That could be because medical personnel are less likely to know a person's end-of-life wishes of someone who isn't in a facility, the researchers say.

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Shots - Health News
9:18 am
Tue April 8, 2014

Mouthwash And Poor Dental Hygiene May Up The Risk Of Oral Cancer

A recent study reported that poor dental hygiene and excessive use of mouthwash containing alcohol could increase the risk of oral cancer.
iStockphoto

Originally published on Wed April 9, 2014 7:57 am

Recent research on oral cancer made headlines — and raised concerns — when scientists reported that poor dental hygiene and excessive use of mouthwash containing alcohol could increase the risk of the disease.

Each year, some 40,000 Americans — and upward of 640,000 people worldwide — are diagnosed with oral cancer, which can occur in the tongue, the floor of the mouth, the gum and the cheek. Deaths from oral cancer in the U.S. last year were estimated at 7,890.

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Shots - Health News
2:44 am
Tue April 8, 2014

How Mouse Studies Lead Medical Research Down Dead Ends

I'm not trying to lead you astray. It's just that scientists are not skeptical enough about their mouse studies.
iStockphoto

Originally published on Wed April 9, 2014 7:59 am

Most experimental drugs fail before they make it through all the tests required to figure out if they actually work and if they're safe. But some drugs get fairly far down that road, at the cost of hundreds of millions of dollars, based on poorly conducted studies at the outset.

Medical researchers reviewing this sorry state of affairs say the drug-development process needs serious improvement.

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Shots - Health News
5:30 pm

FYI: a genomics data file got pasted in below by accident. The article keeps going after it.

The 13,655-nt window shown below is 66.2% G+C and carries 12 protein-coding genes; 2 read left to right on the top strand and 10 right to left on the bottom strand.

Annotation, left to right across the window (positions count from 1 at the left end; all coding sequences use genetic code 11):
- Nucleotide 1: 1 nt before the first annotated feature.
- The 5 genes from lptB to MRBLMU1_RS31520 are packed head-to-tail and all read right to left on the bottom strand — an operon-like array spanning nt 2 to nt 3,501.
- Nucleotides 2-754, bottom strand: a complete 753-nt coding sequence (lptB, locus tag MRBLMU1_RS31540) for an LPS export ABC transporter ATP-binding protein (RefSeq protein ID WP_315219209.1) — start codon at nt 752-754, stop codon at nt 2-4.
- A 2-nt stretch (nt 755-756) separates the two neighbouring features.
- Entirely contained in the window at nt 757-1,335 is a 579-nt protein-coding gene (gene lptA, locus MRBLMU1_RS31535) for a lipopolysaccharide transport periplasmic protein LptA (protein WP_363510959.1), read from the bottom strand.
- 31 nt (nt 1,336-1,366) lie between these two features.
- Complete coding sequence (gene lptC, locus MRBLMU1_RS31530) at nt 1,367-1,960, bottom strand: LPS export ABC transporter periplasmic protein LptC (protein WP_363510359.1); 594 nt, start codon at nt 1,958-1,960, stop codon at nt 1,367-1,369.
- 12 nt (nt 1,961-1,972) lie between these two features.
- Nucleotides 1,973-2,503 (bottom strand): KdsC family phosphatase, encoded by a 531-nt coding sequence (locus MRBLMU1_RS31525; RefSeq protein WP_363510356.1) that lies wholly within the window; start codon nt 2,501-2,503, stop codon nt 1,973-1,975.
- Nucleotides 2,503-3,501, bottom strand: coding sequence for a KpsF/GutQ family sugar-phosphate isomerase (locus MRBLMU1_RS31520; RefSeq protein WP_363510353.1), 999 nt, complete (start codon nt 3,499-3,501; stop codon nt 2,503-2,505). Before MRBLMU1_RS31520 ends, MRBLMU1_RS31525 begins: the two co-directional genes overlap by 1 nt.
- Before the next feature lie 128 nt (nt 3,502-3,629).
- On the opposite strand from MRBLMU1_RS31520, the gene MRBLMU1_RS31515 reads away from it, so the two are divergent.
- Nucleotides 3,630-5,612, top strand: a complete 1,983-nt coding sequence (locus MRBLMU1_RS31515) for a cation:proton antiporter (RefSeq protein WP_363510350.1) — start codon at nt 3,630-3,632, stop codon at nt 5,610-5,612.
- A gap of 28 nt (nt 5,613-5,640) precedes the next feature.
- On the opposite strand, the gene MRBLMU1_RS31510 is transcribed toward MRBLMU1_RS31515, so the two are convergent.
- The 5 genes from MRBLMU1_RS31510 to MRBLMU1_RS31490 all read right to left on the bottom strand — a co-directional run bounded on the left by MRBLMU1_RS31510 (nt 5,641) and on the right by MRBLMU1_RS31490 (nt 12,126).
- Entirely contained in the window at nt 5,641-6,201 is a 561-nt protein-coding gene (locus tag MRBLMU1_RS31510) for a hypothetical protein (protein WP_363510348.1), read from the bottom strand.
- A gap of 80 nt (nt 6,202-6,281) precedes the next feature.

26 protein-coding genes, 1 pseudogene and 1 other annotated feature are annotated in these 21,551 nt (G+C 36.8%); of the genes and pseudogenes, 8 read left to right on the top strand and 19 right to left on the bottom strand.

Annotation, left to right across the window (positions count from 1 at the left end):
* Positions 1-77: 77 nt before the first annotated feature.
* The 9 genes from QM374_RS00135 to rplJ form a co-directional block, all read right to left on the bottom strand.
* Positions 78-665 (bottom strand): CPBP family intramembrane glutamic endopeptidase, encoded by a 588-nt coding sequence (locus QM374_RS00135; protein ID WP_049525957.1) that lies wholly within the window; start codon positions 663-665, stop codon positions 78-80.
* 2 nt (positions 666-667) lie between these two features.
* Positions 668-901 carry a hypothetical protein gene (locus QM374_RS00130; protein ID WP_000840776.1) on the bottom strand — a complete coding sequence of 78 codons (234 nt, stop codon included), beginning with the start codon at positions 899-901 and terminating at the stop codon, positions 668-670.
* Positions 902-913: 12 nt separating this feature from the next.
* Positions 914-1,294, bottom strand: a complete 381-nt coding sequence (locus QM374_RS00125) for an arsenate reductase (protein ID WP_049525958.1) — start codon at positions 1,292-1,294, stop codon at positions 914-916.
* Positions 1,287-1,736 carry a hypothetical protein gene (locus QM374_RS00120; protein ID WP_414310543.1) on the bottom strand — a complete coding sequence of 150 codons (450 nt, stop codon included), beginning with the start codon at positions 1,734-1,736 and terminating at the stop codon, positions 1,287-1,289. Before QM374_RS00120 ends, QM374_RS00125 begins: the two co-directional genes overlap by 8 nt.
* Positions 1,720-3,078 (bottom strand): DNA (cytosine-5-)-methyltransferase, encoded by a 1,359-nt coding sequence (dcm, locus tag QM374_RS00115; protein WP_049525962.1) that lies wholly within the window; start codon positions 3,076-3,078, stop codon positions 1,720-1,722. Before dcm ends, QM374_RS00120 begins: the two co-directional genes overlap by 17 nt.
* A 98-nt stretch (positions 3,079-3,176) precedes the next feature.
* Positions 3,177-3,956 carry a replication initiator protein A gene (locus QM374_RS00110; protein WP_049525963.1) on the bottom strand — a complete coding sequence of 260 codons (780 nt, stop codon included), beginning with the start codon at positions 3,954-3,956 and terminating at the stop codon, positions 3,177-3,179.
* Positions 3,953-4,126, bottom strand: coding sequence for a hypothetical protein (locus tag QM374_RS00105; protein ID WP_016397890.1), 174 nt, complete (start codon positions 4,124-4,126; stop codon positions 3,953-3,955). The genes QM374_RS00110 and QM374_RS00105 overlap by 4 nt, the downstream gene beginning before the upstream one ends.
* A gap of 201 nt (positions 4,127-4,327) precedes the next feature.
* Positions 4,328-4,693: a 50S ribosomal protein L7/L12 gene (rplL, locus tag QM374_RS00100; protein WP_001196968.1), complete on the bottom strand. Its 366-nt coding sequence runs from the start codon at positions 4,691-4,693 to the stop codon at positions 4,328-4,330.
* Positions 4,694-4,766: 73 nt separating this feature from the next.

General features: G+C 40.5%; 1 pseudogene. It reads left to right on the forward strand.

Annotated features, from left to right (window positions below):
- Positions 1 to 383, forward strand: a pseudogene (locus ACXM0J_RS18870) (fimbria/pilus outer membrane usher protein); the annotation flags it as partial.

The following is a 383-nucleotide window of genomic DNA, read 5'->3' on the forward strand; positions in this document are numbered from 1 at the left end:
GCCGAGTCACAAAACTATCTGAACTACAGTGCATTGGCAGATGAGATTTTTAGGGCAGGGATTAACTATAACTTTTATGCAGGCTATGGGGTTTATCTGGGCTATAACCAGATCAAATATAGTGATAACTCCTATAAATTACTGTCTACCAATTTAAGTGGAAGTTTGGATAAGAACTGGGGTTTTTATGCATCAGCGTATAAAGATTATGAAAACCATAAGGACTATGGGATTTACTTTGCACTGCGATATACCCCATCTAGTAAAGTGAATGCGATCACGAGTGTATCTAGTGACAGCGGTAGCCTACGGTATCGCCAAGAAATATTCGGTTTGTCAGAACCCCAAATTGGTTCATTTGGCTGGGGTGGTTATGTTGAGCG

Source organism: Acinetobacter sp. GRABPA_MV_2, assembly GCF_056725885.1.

Mon April 7, 2014

Play It Again And Again, Sam

Rick Blaine, the sentimental tough guy in Casablanca, pined for "As Time Goes By."
The Kobal Collection

Originally published on Wed April 9, 2014 7:57 am

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Shots - Health News
3:53 pm
Mon April 7, 2014

Measles At A Rock Concert Goes Viral In A Bad Way

This one's virus-free: Matthew Followill, Nathan Followill and Caleb Followill of Kings of Leon performed in Los Angeles in December.
Kevin Winter Getty Images for Radio.com

Originally published on Tue April 8, 2014 10:54 am

If you went to see the Kings of Leon concert on March 28 in Seattle, let's hope you came home with nothing but great memories.

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The Salt
1:55 pm
Mon April 7, 2014

Disease Detectives Are Solving Fewer Foodborne Illness Cases

The CDC is using DNA sequencing technology to get to the bottom of a listeria outbreak linked to cheese produced at a Delaware factory.
iStockphoto.com

Originally published on Mon April 7, 2014 3:44 pm

Recall, if you will, some of the biggest foodborne illness outbreaks of the past decade. There was the nasty outbreak of listeria from cantaloupe in 2011 that killed 33 people.